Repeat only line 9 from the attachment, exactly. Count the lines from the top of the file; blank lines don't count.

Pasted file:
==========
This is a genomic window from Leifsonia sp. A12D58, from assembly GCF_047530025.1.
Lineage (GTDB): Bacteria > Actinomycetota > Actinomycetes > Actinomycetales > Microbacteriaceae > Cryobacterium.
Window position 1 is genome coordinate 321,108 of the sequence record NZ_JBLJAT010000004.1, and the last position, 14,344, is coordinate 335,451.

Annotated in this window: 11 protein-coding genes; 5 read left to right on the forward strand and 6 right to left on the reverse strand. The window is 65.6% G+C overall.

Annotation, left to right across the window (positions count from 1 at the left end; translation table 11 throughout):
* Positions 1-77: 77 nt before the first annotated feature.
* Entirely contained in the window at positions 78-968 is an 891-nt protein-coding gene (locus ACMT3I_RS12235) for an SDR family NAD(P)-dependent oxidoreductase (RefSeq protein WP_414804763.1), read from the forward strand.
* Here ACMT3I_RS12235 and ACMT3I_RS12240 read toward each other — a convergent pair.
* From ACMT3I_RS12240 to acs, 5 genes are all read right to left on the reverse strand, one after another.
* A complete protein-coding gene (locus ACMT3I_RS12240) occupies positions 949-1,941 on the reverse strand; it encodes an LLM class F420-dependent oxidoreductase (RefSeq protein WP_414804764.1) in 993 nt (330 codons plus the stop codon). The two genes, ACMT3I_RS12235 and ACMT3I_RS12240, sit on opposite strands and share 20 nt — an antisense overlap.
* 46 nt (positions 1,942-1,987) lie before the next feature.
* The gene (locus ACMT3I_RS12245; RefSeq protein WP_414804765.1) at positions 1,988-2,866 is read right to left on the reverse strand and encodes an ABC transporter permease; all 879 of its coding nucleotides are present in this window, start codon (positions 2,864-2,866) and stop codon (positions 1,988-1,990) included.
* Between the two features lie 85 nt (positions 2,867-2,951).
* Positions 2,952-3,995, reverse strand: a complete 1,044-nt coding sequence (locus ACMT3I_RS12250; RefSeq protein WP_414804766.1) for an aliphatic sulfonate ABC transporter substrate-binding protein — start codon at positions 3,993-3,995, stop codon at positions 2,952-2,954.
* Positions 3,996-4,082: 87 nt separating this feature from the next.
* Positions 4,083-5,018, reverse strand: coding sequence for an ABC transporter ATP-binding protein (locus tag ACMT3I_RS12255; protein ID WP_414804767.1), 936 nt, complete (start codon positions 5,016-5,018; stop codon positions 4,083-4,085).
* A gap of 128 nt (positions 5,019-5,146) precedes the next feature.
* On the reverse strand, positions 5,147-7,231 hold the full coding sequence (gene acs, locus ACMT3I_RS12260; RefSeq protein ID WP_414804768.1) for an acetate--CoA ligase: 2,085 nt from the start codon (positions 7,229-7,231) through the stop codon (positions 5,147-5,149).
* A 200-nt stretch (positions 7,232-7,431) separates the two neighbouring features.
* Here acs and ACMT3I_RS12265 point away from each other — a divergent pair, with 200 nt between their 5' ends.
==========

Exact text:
* From ACMT3I_RS12240 to acs, 5 genes are all read right to left on the reverse strand, one after another.